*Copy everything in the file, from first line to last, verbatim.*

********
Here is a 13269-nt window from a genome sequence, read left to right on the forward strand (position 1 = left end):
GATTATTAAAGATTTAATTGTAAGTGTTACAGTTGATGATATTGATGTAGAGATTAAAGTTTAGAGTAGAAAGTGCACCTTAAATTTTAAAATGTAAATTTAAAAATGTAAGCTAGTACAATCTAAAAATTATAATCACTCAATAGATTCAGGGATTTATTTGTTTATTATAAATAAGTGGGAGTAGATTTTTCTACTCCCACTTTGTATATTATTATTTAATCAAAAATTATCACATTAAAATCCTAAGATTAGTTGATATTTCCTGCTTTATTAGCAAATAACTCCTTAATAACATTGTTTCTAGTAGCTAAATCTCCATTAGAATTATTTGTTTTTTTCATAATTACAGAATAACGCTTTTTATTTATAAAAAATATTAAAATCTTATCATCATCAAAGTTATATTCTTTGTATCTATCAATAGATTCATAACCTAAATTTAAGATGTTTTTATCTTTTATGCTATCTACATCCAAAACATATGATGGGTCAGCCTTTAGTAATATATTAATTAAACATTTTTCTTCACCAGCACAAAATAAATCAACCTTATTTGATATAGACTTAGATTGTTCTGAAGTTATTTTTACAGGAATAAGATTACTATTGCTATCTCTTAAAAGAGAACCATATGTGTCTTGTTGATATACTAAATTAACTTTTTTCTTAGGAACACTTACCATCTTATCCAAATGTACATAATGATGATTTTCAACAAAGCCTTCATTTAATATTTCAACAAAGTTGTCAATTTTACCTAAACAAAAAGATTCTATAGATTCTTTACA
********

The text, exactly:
Here is a 13269-nt window from a genome sequence, read left to right on the forward strand (position 1 = left end):
GATTATTAAAGATTTAATTGTAAGTGTTACAGTTGATGATATTGATGTAGAGATTAAAGTTTAGAGTAGAAAGTGCACCTTAAATTTTAAAATGTAAATTTAAAAATGTAAGCTAGTACAATCTAAAAATTATAATCACTCAATAGATTCAGGGATTTATTTGTTTATTATAAATAAGTGGGAGTAGATTTTTCTACTCCCACTTTGTATATTATTATTTAATCAAAAATTATCACATTAAAATCCTAAGATTAGTTGATATTTCCTGCTTTATTAGCAAATAACTCCTTAATAACATTGTTTCTAGTAGCTAAATCTCCATTAGAATTATTTGTTTTTTTCATAATTACAGAATAACGCTTTTTATTTATAAAAAATATTAAAATCTTATCATCATCAAAGTTATATTCTTTGTATCTATCAATAGATTCATAACCTAAATTTAAGATGTTTTTATCTTTTATGCTATCTACATCCAAAACATATGATGGGTCAGCCTTTAGTAATATATTAATTAAACATTTTTCTTCACCAGCACAAAATAAATCAACCTTATTTGATATAGACTTAGATTGTTCTGAAGTTATTTTTACAGGAATAAGATTACTATTGCTATCTCTTAAAAGAGAACCATATGTGTCTTGTTGATATACTAAATTAACTTTTTTCTTAGGAACACTTACCATCTTATCCAAATGTACATAATGATGATTTTCAACAAAGCCTTCATTTAATATTTCAACAAAGTTGTCAATTTTACCTAAACAAAAAGATTCTATAGATTCTTTACA